Saturday, March 31, 2012

Mary Ody and Pry Farm


"There've been Odys farming in North Wilts for five hundred years," local resident Harold Ody proudly told Elspeth Huxley when she was writing her book Gallipot Eyes – a Wiltshire Diary, about Oaksey village in 1975.

With such well established roots, Swindon based Ody family historians have a head start with local parish registers available on microfiche at Swindon Central Library and the Wiltshire and Swindon History Centre in Chippenham.

Early parish records for St Mary's Church at Lydiard Tregoze reveal Richard Ody confirming the appointment of the churchwardens in 1742.  It was his descendant Noah Ody, who with the help of his wife Sarah, populated many of the local farms.

Noah and his sons were tenants, at various times during the 19th century, at Hayes Knoll and Bagbury Farms in Purton, Haxmoor in Purton Stoke, Braydon, Marsh, Flaxlands and Glebe Farms in Lydiard Tregoze and Lower Shaw Farm in the parish of Lydiard Millicent.  It was the couple's eldest son Thomas who spent most of his adult life at the canal side farm of Pry in Purton.

Construction on the North Wilts Canal began in 1814 with the Purton route passing through the 17th century Pry Farm.  The North Wilts Canal was bought by the Wilts & Berks Canal Company soon after its completion in 1820, but trade was never very brisk and by the end of the 19th century a combination of low usage and mounting maintenance charges threatened the future of the canal.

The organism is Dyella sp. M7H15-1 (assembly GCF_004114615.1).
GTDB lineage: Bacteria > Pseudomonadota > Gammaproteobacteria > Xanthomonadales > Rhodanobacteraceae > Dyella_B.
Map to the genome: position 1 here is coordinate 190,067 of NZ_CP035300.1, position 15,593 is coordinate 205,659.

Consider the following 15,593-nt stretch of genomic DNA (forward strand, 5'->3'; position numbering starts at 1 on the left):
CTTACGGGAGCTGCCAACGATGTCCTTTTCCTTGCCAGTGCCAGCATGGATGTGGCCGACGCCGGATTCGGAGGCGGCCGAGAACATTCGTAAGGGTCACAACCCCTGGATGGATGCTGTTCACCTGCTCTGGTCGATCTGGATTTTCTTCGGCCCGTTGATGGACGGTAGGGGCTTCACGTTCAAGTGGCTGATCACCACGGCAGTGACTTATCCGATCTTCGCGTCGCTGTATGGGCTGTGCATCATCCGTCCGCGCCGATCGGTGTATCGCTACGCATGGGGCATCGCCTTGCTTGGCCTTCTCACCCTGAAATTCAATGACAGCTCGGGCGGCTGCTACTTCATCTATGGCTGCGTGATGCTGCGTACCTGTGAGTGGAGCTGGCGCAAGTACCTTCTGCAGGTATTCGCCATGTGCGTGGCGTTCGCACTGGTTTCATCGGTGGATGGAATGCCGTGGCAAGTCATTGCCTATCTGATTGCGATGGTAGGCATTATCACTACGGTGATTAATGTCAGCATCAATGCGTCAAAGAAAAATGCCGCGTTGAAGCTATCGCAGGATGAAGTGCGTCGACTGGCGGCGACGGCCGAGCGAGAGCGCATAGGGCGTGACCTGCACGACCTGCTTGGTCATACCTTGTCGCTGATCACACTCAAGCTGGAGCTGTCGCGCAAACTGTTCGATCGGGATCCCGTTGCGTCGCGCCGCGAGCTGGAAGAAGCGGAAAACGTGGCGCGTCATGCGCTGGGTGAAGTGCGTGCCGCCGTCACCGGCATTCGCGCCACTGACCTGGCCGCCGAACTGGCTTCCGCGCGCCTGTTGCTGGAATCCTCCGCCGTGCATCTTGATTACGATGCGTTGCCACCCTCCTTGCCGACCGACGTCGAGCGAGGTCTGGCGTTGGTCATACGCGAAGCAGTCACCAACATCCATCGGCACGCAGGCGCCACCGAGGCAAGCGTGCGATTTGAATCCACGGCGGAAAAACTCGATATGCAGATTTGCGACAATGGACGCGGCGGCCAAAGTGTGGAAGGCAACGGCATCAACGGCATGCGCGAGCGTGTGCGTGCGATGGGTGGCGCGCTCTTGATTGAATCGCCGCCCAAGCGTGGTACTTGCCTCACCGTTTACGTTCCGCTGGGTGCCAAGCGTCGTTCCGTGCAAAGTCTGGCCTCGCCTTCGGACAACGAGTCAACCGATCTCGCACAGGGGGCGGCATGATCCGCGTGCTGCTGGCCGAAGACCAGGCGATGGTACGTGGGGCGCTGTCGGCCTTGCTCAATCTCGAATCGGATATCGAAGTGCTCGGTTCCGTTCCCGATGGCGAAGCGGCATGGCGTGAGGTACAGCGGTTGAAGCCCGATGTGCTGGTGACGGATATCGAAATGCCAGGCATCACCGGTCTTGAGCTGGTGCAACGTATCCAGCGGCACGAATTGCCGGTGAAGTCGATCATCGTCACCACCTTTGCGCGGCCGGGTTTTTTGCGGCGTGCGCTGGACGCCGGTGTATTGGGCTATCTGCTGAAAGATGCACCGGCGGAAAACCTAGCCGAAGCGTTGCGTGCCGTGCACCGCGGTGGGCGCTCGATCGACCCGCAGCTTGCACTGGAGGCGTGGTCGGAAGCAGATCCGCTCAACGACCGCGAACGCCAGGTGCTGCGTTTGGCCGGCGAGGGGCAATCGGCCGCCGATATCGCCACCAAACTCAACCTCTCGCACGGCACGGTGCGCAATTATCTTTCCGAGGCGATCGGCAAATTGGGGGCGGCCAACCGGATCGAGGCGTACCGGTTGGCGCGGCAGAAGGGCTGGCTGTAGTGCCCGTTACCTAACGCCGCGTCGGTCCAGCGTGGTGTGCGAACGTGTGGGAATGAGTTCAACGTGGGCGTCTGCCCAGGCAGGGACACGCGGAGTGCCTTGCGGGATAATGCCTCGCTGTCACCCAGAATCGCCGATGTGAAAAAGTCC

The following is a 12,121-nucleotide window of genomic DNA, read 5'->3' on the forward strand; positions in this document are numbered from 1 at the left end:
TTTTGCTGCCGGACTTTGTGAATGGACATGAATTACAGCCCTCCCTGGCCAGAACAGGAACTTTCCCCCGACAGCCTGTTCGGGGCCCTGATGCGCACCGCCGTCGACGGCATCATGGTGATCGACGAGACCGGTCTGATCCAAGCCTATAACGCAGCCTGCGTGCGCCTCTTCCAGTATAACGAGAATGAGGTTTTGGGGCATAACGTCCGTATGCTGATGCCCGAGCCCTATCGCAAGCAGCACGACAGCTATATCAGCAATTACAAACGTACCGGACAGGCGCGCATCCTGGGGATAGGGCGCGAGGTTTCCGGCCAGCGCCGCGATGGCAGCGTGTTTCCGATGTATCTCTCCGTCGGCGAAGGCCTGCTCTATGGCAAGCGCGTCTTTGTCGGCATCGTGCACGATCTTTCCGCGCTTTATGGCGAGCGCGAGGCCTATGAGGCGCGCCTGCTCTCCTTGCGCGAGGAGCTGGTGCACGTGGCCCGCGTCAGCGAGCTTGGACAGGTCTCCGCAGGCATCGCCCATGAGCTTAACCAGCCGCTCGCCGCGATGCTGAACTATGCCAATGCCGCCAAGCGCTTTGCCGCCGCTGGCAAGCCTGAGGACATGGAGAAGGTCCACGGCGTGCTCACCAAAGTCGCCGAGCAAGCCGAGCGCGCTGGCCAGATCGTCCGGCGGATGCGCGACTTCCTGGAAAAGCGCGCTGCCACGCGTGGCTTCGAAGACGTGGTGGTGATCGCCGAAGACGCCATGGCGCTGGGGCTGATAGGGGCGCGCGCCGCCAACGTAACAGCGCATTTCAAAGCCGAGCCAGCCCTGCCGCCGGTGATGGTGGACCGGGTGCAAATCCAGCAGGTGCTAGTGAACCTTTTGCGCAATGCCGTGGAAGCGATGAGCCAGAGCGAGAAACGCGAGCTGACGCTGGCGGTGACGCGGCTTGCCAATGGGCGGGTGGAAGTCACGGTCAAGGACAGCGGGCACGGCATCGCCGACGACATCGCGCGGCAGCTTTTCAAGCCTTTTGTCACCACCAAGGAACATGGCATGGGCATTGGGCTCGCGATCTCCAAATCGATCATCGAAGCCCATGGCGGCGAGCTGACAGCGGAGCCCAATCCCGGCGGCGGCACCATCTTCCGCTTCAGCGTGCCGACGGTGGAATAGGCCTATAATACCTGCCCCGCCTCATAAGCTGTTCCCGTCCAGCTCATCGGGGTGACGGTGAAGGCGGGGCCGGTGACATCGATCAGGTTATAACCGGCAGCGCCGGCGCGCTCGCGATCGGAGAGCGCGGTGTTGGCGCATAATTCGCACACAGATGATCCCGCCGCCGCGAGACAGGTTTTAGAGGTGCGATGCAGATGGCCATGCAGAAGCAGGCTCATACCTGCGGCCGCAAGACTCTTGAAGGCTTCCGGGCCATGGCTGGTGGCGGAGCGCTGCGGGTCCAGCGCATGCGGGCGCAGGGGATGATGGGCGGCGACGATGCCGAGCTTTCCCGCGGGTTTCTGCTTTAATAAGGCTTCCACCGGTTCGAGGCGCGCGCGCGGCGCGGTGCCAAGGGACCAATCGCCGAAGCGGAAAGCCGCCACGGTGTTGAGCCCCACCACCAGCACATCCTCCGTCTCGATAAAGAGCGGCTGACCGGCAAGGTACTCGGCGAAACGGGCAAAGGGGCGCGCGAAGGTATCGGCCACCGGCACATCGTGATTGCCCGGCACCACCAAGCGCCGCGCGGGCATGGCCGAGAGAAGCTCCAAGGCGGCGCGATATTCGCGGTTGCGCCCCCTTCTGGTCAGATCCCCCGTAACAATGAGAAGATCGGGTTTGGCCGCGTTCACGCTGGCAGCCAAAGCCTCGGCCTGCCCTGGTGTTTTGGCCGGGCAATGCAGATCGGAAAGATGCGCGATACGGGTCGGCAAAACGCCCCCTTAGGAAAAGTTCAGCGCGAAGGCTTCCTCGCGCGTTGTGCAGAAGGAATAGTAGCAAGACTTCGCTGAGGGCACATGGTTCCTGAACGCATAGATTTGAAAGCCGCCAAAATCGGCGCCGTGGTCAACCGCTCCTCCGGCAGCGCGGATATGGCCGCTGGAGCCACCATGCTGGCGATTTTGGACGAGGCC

Thomas Ody married Mary Freeth in early summer 1847 and set up home at Dill Farm, Close to Mary's parents Joseph and Anne Freeth at Liverpool's Farm in Purton.  But by the time of the 1861 census the couple was firmly established at the 104 acre Pry Farm with their seven children.

Thomas died at Pry on August 6, 1892 but the family connection with the farm did not end there.  In 1895 Thomas' youngest daughter Kate married local boy Job Simpkins.  Her brother George James Ody married Kate Eliza Hulbert in 1898 and when the census was taken in 1911 the two couples were still living at Pry.  George and his wife have Dorothy Maud Ody staying with them.   Job and Kate are also at Pry Farm and they too have a member of the family, niece Katie Ody, staying with them.   Neither couples had any children of their own.

The Wilts & Berks Canal was eventually abandoned by Act of Parliament in 1914, the North Wilts followed in 1927.  For over 30 years the energetic volunteers at the Wilts & Berks Canal Trust have been working on restoring the canal.  Perhaps before too long it will be possible to recreate this idyllic 19th century scene.

The photograph of Mary Ody in the front garden of her home at Pry was taken in about 1900.


Gallipot Eyes by Elspeth Huxley


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Friday, March 30, 2012

Looking down on Cricklade Road in the 1950s

This aerial shot of Swindon fifty years ago shows Headlands School which opened in 1952 as Headlands Grammar. In 1959 T.S. Magson was the Head Teacher.



Part of the parish of Stratton St Margaret was added to Swindon by Local Government Board order number 25.937 on September 30, 1900.  What had once been a rural area on the outskirts of industrial Swindon would soon become engulfed by the encroaching town.


The original Boundary Cottage stood on the Highworth and Swindon parish boundary.  It is said that the new Boundary House, built in 1894, was modelled on the owner’s home in Bayswater, but frustratingly little is known about the impressive four storey building that once dominated the former Kingsdown Road.


During the early 20th century Boundary House was occupied by the coach building King Brothers, Henry Charles and Joseph and their two families.